Israel-Hamas War: Biden to Visit Israel Amid Gaza Crisis, as Fears Grow of Wider War

The Israeli military has partially closed off certain areas and checkpoints in the Israeli-occupied West Bank and East Jerusalem as tensions between Palestinian residents and Israeli forces rise.

The entrances to several small towns and villages across the West Bank have been closed off by the army, often with dirt mounds and concrete blocks, since the start of the war between Israel and Hamas in Gaza, according to local residents. Some Palestinian residents said they had taken advantage of brief moments when Israeli soldiers were not present to remove the roadblocks and allow cars to pass, but also that the soldiers had repeatedly restored them.

Many checkpoints that Palestinians have to bypass to move between towns have been completely closed or have seen an increasing army presence, residents said.

Huwara — a Palestinian town that has been the site of several recent mass settler attacks on Palestinian homes and businesses — has been hit particularly hard by the closures. Shops on its sole main road, the lifeline of the town, have been shuttered for more than a week since the Israeli Army set up checkpoints, restricting access for Palestinians. Residents said that in the meantime, Israeli settlers had been allowed to roam free.

In East Jerusalem, Israeli forces have significantly increased their presence and set up roadblocks and checkpoints in some neighborhoods, where clashes between Israeli forces and Palestinians have erupted on several occasions. At least seven Palestinians have been killed and numerous others have been wounded, according to statements from the Palestinian Health Ministry.

Ir Amim, an advocacy group based in Jerusalem, said that eight East Jerusalem neighborhoods had been seriously affected by the closures of crossings and checkpoints. The Israeli group added that these closings had isolated some 140,000 Palestinians from the rest of the city, where many work, study and seek medical treatment.

The group warned that such closures amount to “collective punishment” and infringe on residents’ freedom of movement.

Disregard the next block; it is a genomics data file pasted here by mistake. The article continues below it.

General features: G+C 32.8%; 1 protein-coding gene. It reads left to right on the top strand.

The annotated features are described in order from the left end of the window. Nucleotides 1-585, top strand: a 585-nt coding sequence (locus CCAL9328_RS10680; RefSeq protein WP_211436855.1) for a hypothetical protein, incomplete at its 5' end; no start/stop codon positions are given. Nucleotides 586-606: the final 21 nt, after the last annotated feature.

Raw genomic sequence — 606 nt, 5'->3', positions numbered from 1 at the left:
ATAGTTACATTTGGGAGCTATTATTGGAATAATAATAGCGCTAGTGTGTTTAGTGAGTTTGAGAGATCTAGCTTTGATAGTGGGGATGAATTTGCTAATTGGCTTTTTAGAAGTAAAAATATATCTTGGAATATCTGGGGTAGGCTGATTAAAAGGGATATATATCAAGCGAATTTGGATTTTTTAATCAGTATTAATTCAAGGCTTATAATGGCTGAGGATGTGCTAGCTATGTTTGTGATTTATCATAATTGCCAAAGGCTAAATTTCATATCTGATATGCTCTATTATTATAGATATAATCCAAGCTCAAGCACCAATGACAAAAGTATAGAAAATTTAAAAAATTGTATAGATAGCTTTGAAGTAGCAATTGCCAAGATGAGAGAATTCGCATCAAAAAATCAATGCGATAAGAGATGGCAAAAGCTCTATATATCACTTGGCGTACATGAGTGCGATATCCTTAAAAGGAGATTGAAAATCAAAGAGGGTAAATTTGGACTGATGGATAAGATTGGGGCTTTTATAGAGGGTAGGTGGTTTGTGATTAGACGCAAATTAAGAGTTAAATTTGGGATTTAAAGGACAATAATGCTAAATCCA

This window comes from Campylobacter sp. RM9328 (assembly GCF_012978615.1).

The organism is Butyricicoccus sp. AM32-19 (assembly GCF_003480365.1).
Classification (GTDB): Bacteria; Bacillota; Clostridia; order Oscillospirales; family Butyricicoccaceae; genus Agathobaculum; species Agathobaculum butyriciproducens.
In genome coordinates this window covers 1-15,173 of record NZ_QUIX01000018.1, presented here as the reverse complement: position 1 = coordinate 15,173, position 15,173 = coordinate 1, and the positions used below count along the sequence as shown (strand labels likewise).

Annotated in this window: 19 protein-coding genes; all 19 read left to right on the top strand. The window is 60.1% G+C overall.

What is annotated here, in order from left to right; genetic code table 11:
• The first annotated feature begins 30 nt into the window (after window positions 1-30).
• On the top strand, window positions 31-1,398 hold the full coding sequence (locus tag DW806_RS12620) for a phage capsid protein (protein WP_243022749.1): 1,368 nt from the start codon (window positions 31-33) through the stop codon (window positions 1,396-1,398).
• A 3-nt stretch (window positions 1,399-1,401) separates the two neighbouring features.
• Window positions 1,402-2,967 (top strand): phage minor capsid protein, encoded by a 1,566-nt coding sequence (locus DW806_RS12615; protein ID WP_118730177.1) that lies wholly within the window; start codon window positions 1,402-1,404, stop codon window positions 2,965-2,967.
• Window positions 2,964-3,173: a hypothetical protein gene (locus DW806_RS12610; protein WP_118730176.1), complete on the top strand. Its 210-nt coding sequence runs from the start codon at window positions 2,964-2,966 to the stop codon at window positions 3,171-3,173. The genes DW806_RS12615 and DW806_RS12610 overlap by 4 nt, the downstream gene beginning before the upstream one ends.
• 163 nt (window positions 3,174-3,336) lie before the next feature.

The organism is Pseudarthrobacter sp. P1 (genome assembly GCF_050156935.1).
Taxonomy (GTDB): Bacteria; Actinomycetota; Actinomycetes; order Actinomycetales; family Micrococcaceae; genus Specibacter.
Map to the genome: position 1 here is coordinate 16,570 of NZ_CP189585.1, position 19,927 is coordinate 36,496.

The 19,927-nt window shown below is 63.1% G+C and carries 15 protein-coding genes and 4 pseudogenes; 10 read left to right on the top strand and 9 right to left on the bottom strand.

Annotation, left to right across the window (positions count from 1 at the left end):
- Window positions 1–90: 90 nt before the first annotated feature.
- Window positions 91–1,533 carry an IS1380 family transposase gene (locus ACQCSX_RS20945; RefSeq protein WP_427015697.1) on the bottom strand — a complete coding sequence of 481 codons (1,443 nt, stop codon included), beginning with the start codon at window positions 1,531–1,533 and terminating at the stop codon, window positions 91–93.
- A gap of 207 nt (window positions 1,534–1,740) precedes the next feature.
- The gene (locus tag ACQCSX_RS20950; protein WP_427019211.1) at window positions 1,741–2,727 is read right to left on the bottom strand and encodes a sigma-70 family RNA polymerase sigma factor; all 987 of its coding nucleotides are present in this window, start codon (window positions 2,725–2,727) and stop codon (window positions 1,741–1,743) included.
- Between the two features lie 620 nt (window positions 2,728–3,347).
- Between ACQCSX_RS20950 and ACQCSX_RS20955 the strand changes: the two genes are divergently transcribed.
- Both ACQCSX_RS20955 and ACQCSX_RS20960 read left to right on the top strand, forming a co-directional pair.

The Israeli military said it had raided several towns in the occupied West Bank overnight on Monday and arrested 40 Palestinians, including 20 who are believed to have ties to Hamas. WAFA, the official Palestinian news agency, said that at least 73 Palestinians had been arrested in the Israeli-occupied territory overnight. The military said that it has arrested 360 Palestinians in the West Bank since the start of the war.

At least one Palestinian was killed in gun battles during one such raid on a refugee camp near Jericho. At least 59 Palestinians have been killed in clashes with the Israeli Army and Jewish settlers since the war started, according to the Palestinian Health Ministry. The United Nations said on Monday that the number of West Bank Palestinians killed since the war started was the highest recorded number of Palestinians killed in a single week since 2017.

As ethnic and religious tensions continued to rise across the region after Hamas’s attacks on Israelis, calls among far-right settler groups to attack Palestinians and their properties have also significantly increased in the past week.

Messages calling for revenge attacks against Palestinians have been circulating on settler WhatsApp groups with thousands of members since Hamas attacked Israel on Oct. 7. In one message circulated in several chats, settlers warned Palestinians in a specific town against holding “a public funeral for a terrorist who was killed.”

“You should bury him at night and in secret,” the message said.

Peace Now, an Israeli group that monitors settlement activity, warned on Sunday of an “alarming trend of increased settler violence” and said that dozens of settler attacks had taken place across the West Bank since Hamas launched its deadly assaults on Israel.

Palestinians have reported that many settlers have been walking around their towns armed with guns and assault rifles.

“Settlers have always been armed,” said Munir Qaddus, a resident of the village of Burin, near Nablus, who monitors settler attacks for Yesh Din, an Israeli rights group. But this past week, he added, “settlers were given the green light to shoot any Palestinian that comes near any settlement.”

Israel’s far-right national security minister, Itamar Ben-Gvir, said last week that he had instructed his ministry to purchase over 10,000 firearms for civilian emergency response teams in several settlements throughout the country. The minister — who was convicted in Israel of anti-Arab incitement before taking up his post — also said on Monday that his ministry was discussing “a real reform in the possibility of the right to arms for the citizens of Israel.”

Mr. Qaddus said the announcement had “caused mass fear and horror for Palestinians.”

“The situation is very difficult and tragic in the West Bank,” he said.

Rami Nazzal contributed reporting from Ramallah, West Bank.